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DavidB773

My first SIB: Dimond

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Here’s my W. H. Dimond SIB in progress. The hull is 4-3/4” long 1-1/8” wide and in two sections. It will go into a bottle that has a neck opening of 1-1/16”.

To secure the ship to the bottle, the hull will be glued to a wood strip base and this strip will be glued to the bottle using silicone.

This is going to be my method of inserting the two-section hull inside the bottle: attach one hull half to the base and then place it inside the bottle only just past the neck. The other half of the hull will then be added. The halves have short pegs for alignment. The lines for the rigging will come out below the bow where there’s a groove carved in the base strip. All this is because I want to keep track of and avoid pinching these lines. 

The three masts are pegged. They will go in one at a time, back to front, of course. I made a tool that holds the mast horizontally for passing through the neck then rotates vertically. Then after the mast is guided into its hole, the grip on the mast is released. Intrigued? I’ll post some photos showing how this works shortly. 

I haven’t been sure of an accurate the paint scheme to follow until I’ve discovered an online photo of a model that’s at the San Francisco Maritime Museum's library. So the cabins will be changed to white. This is my first SIB so I’m not going to attempt creating sails. I think the beauty of these vessels can be realized docked or in full sail. Thank you! David

SIB1.JPG

SIB2.JPG

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I'm very intrigued about your mast tool.  That sounds very interesting.  I'm also interested in how you do the rigging.  Inserting the masts one by one isn't something I have a lot of experience with.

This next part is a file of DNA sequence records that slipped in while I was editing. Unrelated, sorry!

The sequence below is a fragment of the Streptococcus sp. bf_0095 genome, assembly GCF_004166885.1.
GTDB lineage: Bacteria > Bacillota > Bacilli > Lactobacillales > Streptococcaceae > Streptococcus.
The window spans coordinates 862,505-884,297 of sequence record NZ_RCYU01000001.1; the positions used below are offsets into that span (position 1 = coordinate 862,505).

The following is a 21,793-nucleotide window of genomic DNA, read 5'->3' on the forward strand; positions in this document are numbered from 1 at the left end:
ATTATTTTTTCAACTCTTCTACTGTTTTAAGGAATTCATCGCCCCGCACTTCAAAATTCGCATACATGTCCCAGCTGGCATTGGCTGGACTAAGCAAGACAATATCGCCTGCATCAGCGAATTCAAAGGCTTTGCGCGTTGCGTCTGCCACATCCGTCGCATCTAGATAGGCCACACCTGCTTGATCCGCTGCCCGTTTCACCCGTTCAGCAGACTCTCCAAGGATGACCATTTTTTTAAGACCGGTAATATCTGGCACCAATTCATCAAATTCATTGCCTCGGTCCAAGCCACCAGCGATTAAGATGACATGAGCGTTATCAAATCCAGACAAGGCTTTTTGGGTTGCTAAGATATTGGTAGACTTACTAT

I think leaving the sails off is a great idea especially for a first ship.  From old ships in bottles I've seen the earliest common ones in the late 19th century (Giovani Biondo bottles being an acception) didn't have sails.  They became more widely used in the early 20th century around around 1915ish.  There really is a beauty to rigging and leaving the sails off can bring that out.  Great work so far.   

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Thank you, all, for the encouragement! I just posted the mast tool in another thread titled "mast handling tool".

DSeimens, I'm giving and have given a *lot* of thought on how to put this all together. It exercises the mind, doesn't it? Just for discussion, I'm putting individual shroud lines in, considering the usual practice of tightening them through the plates (pardon my lack of proper terminology) on the hull sides and out the bottom of the hull. A lot of threads going on there. An idea: how's about securing them at the hull first and do the tightening at the mast instead, as a single group of lines cemented together? Have them attach at a single wire that goes through the mast with a loop on each end for each opposing shroud per mast. It would avoid drilling a weakening hole in the mast and involve only pulling on one "thread" to tighten. Of course, careful measurements outside of the bottle is to be done.

Thanks, again, everyone! David

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Hi, Igor.

I wish I knew myself what species of wood I used in the masts and spars because need more! It doesn't act like pine because it very workable at the 2 mm diameter foremast. It doesn't have a grain, sands without any fuzziness, and drills cleanly.

And BR to you, too!

David